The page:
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Player vs. The NFL: A Sideline Injury Lawsuit in the Context of CBA Preemption

Denver Broncos linebacker Aaron Patrick is suing the NFL, the Los Angeles Chargers, and ESPN for an injury he sustained on the sidelines during a Monday Night Football game between the Broncos and the Los Angeles Chargers at SoFi Stadium.

The injury occurred immediately after Patrick attempted to tackle Chargers punt returner,

DeAndre Carter, near the 21-yard line. During that play, Patrick's momentum carried him off the

field and onto the sideline, where his cleats became lodged in the cords and cables connected to

the NFL's instant replay monitor. Despite attempting to avoid contact, he collided with the NFL's

TV Liaison and suffered a torn ACL, ending his season. He is a member of the NFL Players Association (NFLPA), and thus, the conditions of his employment are set by a collective bargaining agreement (CBA) between the NFLPA and the NFL.

Patrick then filed various claims of negligence and premises liability against the NFL, ESPN, the

Los Angeles Rams, and the Chargers. He contends that the League and Chargers negligently

permitted and maintained a dangerous condition in SoFi Stadium, creating an unreasonable risk

of injury. Premises liability is a type of negligence claim that arises from a breach of landowner's

duty to maintain their land in a reasonably safe condition. He demands compensation for pain

and suffering; emotional distress; loss of income, including salary and forgone bonuses; and

continued economic loss given the injury's destructive impact on his NFL career.

The NFL and Chargers petitioned for removal from state court to federal court to focus on

fighting the case on the grounds of the league's CBA with the players. They later asked to have

the case dismissed, arguing that Mr. Patrick's claims are preempted by the CBA between the

NFL and the NFLPA. Article 39 of the CBA requires "every stadium in which an NFL game is to

be played" to comply with the mandatory practices delineated in the Field Surfaces Manual. The

NFL and the Chargers contend that the court cannot evaluate whether they were negligent

without evaluating whether they complied with the mandatory practices. Thus, they argue that

Mr. Patrick's claim is really a breach of contract claim masquerading as a tort claim.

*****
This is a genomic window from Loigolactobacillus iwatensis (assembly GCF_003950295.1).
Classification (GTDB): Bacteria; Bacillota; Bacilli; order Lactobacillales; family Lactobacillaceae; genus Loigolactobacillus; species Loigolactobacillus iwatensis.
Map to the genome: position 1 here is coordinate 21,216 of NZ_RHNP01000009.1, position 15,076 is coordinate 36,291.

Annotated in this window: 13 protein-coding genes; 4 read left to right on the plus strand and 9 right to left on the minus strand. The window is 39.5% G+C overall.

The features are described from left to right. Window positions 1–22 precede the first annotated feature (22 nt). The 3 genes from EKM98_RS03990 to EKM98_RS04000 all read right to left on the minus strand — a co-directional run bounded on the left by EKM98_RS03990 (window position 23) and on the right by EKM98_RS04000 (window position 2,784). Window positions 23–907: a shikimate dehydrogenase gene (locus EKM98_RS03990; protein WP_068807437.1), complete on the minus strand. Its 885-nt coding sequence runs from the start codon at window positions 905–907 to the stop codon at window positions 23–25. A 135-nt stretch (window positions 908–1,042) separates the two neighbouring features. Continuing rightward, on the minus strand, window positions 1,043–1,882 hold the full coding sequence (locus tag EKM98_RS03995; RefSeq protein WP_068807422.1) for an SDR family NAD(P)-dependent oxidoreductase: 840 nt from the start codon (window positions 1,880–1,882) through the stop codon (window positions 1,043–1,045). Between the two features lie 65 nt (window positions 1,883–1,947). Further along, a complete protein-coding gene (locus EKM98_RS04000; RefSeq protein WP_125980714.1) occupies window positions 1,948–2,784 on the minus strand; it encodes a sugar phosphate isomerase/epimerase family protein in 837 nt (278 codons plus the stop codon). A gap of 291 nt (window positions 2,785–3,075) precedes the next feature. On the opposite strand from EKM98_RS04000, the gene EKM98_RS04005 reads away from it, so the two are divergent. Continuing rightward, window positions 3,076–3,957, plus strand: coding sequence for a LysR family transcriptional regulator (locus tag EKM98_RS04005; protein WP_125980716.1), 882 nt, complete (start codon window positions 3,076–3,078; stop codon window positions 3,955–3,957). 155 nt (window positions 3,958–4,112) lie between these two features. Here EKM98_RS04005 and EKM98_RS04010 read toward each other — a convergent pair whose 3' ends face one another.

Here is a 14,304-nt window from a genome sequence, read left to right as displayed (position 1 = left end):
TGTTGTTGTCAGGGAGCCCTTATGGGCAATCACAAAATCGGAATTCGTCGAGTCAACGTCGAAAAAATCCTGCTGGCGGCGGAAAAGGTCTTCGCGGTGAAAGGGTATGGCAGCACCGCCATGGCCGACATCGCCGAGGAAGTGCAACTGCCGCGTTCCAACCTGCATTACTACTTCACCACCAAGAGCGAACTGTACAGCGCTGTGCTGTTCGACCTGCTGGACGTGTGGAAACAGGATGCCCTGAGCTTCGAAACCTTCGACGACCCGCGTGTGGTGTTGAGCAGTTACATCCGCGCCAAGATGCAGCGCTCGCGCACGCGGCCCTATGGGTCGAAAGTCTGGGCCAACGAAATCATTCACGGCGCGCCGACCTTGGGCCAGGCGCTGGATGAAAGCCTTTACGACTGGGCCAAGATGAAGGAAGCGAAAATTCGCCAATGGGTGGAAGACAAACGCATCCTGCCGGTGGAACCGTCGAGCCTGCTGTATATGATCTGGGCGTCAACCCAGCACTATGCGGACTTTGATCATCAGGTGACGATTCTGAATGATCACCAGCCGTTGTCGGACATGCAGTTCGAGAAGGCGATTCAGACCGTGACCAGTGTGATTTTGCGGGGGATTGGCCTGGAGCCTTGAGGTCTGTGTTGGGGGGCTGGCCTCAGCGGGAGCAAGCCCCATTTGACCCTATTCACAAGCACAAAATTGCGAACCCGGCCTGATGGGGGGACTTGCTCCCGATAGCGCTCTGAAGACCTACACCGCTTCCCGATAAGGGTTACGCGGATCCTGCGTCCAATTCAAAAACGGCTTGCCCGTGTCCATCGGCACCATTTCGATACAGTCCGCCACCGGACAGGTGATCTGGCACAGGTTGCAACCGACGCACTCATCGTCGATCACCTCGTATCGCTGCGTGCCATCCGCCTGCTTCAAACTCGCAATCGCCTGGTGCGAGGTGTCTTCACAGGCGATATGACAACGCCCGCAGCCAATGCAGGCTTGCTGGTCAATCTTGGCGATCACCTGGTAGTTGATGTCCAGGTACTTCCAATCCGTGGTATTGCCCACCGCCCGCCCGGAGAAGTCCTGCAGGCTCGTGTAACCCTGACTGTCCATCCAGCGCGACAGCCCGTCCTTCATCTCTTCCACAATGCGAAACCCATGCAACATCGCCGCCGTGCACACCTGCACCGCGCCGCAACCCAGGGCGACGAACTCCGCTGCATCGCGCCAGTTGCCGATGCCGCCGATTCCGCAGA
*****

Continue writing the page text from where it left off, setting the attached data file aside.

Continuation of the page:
According to Defendants, their potential liability to Patrick in these claims solely arises from the

CBA because, under California law, "there is no duty of care to protect a sports participant

against risks of injury that are inherent in the sport itself." The risk of injury arising from a

collision with the objects on the sidelines is an inherent risk of professional football, whether

those objects are other players or team staff, benches, coolers, camera equipment, or audiovisual

equipment with their attendant cables and cords.

Whenever the NFL or one of its clubs is sued by a player in court, they argue that the claims

(usually state common law tort claims) are "preempted" by Section 301 of the Labor

Management Relations Act. Under well-established and controlling Supreme Court precedent,

any claim whose resolution is substantially dependent upon analysis of the terms of a CBA is

preempted. In other words, claims that are inextricably intertwined with the terms and provisions

of the agreement cannot proceed in court. The intended and frequent result is the dismissal of the

claims. Notwithstanding, preemption doesn't always lead to NFL players losing lawsuits. In

2018, a St. Louis jury awarded Reggie Bush $12.5 million in damages for injuries he incurred while playing for the San Francisco 49ers in 2015 when he slipped on an uncovered concrete surface in the Edward Jones Dome.

The NFL-NFLPA CBA contains grievance arbitration procedures that Patrick did not pursue.

Consequently, his claims against the NFL and Chargers were dismissed in their entirety on

September 21, 2023. He cannot litigate the negligence and liability claims against the NFL and

Chargers. Instead, he must follow the stipulated grievance procedure outlined in the CBA before

seeking further court intervention.

Madelyn Feyko is a 2L at the Hofstra Law and is the Vice President of Sports for the Sports and

Entertainment Law Society. She can be found on LinkedIn at the following link: or on Twitter @madelyn_feyko.

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